A study into proposals for by-laws banning the consumption of alcohol in public places in the Borders has received a "mixed" response.
The local authority has been looking at the move for more than a decade.
The latest consultation got nearly 500 responses - 44% saying public drinking was not causing a problem.
However, 36% believed that it did and Scottish Borders Council is being advised to take forward the proposals to a second stage.
It would assess public opinion on whether a by-law should cover the whole region or possibly a pilot targeting the towns of Galashiels and Hawick.
The local authority first resolved to try to tackle the issue in 2007.
A previous round of consultation was carried out in 2013/14 but a fresh assessment was agreed last year.
The results of that study are now ready to be presented to councillors although they will be told there is a "wide variety of views" on the matter.
A report said that a number of places were identified as having spots where public drinking was a problem.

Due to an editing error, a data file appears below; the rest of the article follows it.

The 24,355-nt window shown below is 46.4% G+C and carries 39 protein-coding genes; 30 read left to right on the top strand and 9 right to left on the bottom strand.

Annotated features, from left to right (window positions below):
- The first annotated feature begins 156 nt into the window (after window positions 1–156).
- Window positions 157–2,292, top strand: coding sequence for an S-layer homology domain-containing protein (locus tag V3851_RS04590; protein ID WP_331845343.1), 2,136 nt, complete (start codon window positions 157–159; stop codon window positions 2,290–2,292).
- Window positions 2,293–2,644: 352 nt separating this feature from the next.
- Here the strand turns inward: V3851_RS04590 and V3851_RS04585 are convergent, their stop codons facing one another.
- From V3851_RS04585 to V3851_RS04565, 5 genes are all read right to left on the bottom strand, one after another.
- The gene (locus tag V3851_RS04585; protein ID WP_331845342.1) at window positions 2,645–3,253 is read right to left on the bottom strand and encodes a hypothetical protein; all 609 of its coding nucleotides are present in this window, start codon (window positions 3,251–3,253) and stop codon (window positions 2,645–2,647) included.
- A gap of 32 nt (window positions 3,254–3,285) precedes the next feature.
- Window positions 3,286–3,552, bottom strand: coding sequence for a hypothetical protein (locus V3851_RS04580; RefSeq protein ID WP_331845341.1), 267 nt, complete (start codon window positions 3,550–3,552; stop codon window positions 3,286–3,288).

Galashiels and Hawick attracted most comments with Kelso, Peebles and Selkirk also cited.
Police said that weekend nights had the highest levels of alcohol-related anti-social behaviour.
They added that by-laws in other regions had helped to reduce violence and the Borders was the only council area which did not have them.
NHS Borders said that a ban could reduce the exposure of young people and children to alcohol.
It added that public drinking could "adversely affect the quality of life for residents and our communities".
A meeting of Scottish Borders Council will be asked to decide whether a second stage of consultation should go ahead and what areas it should cover.
A pilot project in Hawick and Galashiels is among the options being considered but a report has warned that could mean areas feeling "singled out" while other felt "left out".